Phony Youth Smoking Programs

In December 1991, a study revealed that 91% of six year olds new that Joe Camel was about cigarettes. An ensuing lawsuit revealed that RJ Reynolds had developed that campaign because, “In view of the need to reverse the preference for Marlboros among young smokers, I wonder whether comic strip type copy might get a much higher readership among younger people than any other type of copy.”

Pressure increased on legislators to protect children from tobacco industry marketing and advertising. The tobacco industry began forming Youth Smoking Prevention (YSP) programs to defuse public anger and give their legislators cover to claim that something was being done. YSPs were also part of a deal with the Clinton White House to stop the push for FDA regulation of tobacco. Before they were finally exposed as a fraud and a PR tool in 2002, they did much damage.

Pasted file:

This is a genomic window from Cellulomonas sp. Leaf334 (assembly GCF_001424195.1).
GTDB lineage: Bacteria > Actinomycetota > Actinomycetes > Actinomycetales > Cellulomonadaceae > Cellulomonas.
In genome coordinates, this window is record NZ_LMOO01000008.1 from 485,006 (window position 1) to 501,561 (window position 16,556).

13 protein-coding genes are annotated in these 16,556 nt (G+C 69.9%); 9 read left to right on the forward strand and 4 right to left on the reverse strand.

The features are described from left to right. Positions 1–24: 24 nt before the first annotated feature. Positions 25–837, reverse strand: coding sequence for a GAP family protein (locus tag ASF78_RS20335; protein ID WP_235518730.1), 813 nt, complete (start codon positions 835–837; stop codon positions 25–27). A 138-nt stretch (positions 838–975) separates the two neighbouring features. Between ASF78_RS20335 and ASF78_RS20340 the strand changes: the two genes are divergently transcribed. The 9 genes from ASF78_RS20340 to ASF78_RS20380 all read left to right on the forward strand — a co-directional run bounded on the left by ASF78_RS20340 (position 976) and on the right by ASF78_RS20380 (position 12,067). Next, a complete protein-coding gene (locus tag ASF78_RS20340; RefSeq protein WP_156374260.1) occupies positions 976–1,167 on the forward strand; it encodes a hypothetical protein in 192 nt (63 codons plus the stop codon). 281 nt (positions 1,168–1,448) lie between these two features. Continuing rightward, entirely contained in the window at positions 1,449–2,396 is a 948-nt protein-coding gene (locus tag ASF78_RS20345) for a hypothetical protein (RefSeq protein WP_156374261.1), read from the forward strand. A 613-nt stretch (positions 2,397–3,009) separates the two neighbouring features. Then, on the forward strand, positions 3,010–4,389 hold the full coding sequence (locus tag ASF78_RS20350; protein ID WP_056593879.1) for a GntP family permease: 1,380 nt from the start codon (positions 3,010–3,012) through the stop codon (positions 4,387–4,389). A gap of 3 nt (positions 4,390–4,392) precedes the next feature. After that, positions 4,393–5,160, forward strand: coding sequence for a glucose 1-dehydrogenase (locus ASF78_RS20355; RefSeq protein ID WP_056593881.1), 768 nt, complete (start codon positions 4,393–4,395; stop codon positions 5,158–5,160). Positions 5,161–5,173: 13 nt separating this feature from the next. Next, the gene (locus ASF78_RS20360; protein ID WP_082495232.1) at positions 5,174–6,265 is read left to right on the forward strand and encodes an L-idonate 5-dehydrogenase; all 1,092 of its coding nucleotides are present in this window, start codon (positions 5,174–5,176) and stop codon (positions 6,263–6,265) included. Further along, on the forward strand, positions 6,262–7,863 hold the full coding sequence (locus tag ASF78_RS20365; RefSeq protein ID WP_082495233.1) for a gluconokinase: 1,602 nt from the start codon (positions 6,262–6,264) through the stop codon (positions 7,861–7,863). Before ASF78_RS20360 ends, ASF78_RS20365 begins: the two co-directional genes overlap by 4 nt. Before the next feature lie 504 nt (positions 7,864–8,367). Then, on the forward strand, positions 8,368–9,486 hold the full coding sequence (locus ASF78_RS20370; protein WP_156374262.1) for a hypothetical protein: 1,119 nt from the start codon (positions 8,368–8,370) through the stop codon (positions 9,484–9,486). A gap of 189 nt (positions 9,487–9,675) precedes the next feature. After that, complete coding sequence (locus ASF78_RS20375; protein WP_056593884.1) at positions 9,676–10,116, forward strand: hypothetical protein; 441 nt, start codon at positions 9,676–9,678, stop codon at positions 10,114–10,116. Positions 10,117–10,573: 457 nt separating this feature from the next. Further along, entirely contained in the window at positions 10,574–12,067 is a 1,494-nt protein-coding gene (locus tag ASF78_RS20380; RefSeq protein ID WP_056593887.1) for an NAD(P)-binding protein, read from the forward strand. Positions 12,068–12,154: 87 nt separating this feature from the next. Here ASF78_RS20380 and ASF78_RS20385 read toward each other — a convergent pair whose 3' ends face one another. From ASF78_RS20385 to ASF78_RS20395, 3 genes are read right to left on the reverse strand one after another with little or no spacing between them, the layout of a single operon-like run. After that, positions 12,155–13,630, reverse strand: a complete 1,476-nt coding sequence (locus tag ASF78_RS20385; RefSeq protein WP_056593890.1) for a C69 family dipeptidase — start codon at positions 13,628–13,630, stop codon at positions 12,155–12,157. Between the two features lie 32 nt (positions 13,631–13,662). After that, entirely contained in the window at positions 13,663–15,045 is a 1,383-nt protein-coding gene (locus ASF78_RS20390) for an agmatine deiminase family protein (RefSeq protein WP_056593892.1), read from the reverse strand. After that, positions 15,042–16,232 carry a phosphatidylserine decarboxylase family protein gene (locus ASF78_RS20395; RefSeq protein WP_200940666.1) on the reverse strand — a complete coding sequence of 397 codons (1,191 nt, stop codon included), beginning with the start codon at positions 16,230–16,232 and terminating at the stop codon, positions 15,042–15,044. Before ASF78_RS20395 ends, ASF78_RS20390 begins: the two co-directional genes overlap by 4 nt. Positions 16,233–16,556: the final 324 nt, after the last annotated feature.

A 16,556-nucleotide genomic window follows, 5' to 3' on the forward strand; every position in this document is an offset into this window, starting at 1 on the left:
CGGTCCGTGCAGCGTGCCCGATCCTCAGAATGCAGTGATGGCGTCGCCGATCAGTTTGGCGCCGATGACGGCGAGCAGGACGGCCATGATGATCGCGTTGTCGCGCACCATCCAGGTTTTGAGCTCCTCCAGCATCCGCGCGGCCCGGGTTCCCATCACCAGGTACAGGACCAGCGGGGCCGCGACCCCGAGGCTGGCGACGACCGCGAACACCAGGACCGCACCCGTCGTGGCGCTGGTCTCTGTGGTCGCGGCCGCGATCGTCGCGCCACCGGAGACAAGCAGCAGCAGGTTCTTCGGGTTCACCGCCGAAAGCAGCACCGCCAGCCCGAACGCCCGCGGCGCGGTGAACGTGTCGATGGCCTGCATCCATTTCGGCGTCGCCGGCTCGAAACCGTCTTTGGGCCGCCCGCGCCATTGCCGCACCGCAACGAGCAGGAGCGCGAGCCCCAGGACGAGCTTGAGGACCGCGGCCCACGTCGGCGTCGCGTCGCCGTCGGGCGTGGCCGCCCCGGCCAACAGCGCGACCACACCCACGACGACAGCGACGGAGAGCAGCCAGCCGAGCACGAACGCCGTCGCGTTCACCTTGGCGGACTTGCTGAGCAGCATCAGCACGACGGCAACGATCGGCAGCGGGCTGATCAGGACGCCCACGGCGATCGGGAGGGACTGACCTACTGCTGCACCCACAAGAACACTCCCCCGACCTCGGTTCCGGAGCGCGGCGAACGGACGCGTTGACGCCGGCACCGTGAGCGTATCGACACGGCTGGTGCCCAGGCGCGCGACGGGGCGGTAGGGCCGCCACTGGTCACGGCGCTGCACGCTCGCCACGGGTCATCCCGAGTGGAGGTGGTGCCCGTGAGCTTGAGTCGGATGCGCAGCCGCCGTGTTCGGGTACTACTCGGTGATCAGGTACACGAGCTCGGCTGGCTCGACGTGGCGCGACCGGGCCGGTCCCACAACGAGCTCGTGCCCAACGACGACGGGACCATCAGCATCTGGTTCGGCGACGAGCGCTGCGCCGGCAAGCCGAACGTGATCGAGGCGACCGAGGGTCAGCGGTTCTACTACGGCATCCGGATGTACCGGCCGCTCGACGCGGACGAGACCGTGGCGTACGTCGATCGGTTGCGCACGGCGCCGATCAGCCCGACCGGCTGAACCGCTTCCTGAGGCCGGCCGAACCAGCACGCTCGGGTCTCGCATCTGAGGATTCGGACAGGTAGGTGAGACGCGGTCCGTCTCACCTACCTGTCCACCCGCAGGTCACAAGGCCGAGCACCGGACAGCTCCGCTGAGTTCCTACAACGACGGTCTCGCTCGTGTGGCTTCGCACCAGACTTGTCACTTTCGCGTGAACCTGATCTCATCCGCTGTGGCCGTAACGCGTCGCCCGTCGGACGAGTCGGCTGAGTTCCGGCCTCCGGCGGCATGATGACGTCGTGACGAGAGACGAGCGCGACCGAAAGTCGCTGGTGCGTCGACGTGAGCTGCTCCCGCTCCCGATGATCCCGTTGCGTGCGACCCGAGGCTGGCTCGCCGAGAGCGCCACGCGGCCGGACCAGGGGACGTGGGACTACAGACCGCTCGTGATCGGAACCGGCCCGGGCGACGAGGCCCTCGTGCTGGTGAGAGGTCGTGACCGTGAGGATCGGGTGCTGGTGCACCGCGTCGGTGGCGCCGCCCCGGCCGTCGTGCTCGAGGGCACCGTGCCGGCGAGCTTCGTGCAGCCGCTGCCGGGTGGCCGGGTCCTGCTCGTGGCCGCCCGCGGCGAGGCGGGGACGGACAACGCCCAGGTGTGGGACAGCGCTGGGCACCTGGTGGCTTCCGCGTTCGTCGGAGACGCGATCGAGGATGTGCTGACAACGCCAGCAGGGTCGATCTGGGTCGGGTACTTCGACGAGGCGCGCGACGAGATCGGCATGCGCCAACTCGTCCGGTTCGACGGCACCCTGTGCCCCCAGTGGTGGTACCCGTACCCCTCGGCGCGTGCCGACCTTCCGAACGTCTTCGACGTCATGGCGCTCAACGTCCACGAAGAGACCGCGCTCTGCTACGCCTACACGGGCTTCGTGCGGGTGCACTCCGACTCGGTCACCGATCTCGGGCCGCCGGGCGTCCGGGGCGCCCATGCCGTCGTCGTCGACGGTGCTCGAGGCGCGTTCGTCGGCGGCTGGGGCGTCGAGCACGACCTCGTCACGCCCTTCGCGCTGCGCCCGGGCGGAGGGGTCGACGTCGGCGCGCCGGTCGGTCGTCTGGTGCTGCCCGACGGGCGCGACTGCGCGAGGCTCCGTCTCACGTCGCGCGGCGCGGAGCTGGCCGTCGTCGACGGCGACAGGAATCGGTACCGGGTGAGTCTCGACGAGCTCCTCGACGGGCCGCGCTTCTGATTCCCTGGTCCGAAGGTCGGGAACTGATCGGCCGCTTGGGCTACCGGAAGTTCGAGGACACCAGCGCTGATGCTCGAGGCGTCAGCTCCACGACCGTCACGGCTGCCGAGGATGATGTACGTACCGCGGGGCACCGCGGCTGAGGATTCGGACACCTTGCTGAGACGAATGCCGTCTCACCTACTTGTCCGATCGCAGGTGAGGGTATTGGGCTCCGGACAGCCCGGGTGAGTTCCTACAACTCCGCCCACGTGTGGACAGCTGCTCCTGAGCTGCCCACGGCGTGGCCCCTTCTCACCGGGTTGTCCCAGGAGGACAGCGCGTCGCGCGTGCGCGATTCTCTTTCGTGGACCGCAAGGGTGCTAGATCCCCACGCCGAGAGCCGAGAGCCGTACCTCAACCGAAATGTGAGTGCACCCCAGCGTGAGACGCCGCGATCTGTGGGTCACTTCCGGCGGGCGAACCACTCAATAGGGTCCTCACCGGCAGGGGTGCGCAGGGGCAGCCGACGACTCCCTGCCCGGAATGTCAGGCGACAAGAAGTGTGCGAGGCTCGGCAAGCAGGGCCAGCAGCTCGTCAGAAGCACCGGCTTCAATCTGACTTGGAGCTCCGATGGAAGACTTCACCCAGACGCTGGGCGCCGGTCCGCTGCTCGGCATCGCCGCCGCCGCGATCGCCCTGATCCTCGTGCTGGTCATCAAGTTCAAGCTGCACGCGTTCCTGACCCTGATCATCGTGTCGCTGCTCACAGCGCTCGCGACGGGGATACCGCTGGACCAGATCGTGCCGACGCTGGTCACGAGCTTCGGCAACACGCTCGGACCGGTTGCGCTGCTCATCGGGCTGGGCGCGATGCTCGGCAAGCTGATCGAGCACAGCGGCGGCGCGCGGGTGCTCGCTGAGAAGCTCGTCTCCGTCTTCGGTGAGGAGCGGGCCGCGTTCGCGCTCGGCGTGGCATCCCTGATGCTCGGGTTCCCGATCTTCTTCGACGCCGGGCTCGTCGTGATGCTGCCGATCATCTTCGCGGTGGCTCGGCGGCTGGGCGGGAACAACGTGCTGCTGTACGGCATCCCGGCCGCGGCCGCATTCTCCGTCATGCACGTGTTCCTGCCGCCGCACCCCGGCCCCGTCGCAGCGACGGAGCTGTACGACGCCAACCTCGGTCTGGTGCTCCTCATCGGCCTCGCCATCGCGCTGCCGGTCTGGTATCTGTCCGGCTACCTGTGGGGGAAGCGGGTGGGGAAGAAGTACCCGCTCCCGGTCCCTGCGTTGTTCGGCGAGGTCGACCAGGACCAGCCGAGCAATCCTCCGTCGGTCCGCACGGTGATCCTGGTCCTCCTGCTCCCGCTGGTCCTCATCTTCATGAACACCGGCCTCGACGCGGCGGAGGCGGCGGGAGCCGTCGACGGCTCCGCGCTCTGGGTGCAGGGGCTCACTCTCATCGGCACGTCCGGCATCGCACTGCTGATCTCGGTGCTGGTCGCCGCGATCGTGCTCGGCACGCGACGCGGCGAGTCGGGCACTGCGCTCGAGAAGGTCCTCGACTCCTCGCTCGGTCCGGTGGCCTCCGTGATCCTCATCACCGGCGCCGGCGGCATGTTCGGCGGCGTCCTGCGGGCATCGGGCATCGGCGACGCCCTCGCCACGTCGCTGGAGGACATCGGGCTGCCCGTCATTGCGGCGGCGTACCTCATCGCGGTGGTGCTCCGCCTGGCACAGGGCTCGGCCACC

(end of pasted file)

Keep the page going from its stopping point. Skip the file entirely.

YSPs always portrayed smoking as an “adult choice”, which the industry knew would encourage young people to try it rather than discouraging them. YSPs allowed tobacco companies to keep surveying youth about their marketing preferences, by claiming they needed the information to develop YSP programs. Youth access programs instructed retailers to ask for ID when selling cigarettes, which gave Tobacco Institute representatives access to cigarette retailers across the country. They instructed employees to report back when they heard of local efforts to enact smoking ordinances, marketing restrictions, clean indoor air laws or tax increases, so the Tobacco Institute could organize opposing efforts.

Tobacco companies measured YSP programs success not by measuring the smoking rate among teens, but by counting how many impressions the YSP ads made on the public, and conducting surveys to detect improvement in the public’s attitude toward the industry.